I was always intrigued by Wellington’s popular second-hand culture and have come to appreciate and understand it.
It’s common to see older cars on the streets. Sometimes, being surrounded by older pieces of classic cars makes it feel like history is right beside you.
One thing that surprised me about Wellington was its strong second-hand culture. This concept of donating and buying used items took me a long time to adapt to. People here feel quite comfortable to browse and purchase their clothing, household items and furniture at these second-hand stores around Wellington. Coming from China, a country with such a strong manufacturing capability, I was accustom to using all new items in my daily life. I wondered what made Wellingtonians so willing to accept second-hand items and gradually understood that New Zealand is not a manufacturing country and so items are typically more expensive here. But even more so, I realised how equality exists throughout society in New Zealand. People are more comfortable to share with one another because they feel equal to one another. They appreciate the charm and beauty of older items and they don’t simply throw things away after one use. The reuse and recycle concept helps keep the society rich with diversity and culture.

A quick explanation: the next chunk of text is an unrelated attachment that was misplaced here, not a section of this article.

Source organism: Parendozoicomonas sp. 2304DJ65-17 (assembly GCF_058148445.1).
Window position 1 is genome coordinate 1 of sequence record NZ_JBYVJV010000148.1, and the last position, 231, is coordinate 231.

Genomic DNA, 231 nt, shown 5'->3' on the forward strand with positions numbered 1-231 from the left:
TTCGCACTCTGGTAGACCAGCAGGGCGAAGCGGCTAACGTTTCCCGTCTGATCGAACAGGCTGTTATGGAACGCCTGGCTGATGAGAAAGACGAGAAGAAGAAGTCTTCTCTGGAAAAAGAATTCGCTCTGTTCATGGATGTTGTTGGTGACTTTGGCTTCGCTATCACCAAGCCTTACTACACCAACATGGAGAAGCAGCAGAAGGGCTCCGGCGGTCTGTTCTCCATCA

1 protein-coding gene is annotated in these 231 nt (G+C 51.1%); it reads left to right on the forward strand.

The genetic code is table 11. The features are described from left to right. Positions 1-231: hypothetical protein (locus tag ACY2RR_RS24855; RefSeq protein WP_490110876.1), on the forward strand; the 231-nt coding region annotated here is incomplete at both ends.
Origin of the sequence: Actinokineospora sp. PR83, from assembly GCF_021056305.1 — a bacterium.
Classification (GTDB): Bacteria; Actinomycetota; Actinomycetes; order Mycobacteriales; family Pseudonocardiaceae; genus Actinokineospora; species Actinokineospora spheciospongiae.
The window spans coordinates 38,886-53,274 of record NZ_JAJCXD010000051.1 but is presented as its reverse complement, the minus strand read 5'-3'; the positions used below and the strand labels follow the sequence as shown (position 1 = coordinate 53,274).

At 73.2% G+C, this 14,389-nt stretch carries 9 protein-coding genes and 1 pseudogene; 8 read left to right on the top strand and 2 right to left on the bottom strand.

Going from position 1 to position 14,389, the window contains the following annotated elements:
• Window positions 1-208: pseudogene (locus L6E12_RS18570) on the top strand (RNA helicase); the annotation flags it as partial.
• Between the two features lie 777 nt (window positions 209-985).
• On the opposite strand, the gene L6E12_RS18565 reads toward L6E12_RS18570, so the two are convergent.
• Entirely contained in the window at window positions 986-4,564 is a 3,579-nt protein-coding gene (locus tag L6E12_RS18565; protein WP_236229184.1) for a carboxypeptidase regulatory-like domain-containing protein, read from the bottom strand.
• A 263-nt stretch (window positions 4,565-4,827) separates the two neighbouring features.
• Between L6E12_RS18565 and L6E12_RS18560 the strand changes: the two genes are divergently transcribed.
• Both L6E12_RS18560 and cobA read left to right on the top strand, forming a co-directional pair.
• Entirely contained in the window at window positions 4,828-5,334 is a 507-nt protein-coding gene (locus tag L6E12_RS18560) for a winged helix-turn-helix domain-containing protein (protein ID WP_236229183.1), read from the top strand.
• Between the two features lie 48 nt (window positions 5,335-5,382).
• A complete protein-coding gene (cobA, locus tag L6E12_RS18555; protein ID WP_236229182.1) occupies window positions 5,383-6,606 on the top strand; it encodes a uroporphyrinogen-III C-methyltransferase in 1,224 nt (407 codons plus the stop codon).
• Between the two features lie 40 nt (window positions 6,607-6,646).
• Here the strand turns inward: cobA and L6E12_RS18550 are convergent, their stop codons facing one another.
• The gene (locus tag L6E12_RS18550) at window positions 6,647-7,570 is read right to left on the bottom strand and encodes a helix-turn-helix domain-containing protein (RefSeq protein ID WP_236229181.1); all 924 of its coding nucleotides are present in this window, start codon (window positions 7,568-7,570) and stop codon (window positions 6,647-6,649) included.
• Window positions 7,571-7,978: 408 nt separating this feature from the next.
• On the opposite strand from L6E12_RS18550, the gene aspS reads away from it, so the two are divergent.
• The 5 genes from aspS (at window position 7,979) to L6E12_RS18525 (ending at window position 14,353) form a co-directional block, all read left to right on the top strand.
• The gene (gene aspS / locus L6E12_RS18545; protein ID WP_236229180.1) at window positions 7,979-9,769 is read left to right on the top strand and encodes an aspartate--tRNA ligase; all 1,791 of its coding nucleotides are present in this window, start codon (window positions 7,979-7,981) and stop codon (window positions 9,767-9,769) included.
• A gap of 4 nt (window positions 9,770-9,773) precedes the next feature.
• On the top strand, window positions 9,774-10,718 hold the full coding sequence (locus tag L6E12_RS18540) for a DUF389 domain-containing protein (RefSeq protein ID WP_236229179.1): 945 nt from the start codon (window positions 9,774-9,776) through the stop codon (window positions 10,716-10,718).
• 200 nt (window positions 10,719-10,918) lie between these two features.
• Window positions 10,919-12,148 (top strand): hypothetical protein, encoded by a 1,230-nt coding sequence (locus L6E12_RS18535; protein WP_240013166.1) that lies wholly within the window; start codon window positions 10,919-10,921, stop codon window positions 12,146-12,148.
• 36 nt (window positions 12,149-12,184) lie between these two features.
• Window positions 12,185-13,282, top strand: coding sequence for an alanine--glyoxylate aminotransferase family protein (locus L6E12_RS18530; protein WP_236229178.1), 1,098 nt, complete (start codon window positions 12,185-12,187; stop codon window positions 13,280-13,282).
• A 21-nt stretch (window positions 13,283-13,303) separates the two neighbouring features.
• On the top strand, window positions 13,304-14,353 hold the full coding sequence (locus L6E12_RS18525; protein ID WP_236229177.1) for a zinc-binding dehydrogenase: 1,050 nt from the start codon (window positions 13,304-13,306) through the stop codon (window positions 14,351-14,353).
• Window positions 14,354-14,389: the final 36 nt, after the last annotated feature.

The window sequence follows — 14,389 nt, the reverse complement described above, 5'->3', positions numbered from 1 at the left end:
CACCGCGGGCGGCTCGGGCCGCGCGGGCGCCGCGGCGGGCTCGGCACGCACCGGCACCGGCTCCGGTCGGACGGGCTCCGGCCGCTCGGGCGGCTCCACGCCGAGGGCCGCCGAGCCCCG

It’s common to see older cars on the streets too. Sometimes, being surrounded by older pieces of clothing and classic cars makes it feel like history is right beside you. Eventually, I transformed my opinion on second-hand shops from unacceptable to totally understandable and acceptable.
Founder of Sea Eagle Consulting